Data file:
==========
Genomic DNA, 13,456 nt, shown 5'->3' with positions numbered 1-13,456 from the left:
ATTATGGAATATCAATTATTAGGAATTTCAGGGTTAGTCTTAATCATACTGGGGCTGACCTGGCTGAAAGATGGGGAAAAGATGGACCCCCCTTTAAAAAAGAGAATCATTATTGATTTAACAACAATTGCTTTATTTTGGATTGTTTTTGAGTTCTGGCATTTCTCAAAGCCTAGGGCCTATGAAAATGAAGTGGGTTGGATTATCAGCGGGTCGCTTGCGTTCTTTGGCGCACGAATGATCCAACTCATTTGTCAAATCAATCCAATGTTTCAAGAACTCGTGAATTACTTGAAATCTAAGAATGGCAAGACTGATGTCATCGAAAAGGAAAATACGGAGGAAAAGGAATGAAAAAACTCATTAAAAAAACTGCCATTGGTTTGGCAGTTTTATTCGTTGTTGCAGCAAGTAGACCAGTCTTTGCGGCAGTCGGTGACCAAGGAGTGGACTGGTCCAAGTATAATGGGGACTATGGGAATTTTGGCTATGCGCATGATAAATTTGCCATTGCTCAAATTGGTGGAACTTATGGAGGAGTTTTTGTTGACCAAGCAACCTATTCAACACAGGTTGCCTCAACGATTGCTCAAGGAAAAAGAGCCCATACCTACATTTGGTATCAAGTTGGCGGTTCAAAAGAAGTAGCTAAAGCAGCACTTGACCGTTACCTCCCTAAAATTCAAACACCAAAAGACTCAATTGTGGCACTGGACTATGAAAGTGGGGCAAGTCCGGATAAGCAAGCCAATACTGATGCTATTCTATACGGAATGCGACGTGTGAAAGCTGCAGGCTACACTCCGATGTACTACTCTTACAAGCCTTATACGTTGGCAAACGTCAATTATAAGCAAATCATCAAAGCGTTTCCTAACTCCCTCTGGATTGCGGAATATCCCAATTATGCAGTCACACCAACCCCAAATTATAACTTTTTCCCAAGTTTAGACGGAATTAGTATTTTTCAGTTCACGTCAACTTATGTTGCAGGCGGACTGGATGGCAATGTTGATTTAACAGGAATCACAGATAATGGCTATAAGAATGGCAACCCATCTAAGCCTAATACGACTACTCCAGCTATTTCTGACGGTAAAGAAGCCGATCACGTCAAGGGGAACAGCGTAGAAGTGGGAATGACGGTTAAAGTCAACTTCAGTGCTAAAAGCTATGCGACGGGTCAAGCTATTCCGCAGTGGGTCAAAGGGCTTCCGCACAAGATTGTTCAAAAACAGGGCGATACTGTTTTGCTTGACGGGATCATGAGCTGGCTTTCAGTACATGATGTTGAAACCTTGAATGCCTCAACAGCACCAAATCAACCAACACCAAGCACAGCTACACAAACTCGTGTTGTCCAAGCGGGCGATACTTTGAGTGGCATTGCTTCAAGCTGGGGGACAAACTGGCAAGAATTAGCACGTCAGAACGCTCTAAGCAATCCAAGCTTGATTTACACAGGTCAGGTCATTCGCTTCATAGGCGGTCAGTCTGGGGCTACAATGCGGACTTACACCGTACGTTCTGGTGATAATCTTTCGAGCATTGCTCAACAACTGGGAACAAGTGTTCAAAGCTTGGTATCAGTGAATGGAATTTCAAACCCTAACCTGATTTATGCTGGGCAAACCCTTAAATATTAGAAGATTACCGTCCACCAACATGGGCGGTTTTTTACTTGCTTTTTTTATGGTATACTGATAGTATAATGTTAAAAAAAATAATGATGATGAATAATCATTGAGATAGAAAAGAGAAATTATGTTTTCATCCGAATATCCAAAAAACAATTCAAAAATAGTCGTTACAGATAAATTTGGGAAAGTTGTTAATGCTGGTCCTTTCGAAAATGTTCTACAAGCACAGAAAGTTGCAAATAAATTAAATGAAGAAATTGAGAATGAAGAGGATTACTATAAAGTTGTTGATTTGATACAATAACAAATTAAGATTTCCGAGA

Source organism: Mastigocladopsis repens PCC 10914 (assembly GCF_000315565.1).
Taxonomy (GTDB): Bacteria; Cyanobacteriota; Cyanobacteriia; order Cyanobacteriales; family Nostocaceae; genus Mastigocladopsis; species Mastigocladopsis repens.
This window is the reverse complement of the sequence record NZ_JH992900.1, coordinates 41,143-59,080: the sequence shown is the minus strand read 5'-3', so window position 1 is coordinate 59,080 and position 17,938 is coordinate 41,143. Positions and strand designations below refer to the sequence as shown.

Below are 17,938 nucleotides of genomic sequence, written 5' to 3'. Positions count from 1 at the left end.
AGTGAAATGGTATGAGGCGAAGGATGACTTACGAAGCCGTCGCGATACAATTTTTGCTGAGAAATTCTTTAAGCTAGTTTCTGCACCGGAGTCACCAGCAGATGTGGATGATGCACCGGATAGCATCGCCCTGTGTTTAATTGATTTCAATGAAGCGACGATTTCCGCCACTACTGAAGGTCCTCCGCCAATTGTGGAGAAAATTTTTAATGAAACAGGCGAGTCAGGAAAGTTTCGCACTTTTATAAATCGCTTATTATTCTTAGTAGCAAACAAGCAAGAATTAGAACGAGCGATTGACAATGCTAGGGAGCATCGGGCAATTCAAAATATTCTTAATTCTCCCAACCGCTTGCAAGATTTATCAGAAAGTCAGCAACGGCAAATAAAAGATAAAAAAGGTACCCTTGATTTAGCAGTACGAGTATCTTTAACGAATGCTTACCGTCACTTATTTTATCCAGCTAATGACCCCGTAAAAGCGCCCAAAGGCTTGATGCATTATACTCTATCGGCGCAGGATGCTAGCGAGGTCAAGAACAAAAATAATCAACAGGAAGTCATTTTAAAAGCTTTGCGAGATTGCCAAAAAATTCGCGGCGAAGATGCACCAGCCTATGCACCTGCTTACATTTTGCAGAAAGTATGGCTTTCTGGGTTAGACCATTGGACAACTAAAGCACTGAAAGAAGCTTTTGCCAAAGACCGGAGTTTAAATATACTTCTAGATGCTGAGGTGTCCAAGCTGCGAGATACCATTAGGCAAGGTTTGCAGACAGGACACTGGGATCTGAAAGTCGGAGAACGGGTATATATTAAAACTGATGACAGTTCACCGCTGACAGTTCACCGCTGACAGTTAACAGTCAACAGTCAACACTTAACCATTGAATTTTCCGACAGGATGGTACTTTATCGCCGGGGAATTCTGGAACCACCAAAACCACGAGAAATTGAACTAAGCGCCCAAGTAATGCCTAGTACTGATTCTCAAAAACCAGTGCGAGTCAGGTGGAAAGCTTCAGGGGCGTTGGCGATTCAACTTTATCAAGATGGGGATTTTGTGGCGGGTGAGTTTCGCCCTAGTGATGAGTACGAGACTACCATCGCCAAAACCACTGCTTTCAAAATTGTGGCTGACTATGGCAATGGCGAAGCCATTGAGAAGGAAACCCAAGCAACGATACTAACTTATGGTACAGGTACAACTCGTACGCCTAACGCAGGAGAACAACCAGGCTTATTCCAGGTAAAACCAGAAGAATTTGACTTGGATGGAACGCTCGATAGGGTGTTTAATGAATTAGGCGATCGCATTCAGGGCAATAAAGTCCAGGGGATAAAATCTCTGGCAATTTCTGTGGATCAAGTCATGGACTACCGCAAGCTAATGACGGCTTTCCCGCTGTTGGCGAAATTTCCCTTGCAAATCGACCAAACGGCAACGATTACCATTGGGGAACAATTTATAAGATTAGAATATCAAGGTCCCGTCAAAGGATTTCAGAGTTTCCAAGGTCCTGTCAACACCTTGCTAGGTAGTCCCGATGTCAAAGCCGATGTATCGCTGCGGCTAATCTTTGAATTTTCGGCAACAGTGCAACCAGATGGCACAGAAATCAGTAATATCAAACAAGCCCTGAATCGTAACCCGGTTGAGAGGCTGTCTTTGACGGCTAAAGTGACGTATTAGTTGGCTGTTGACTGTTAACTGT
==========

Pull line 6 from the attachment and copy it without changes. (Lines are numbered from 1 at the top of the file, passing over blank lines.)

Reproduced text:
Below are 17,938 nucleotides of genomic sequence, written 5' to 3'. Positions count from 1 at the left end.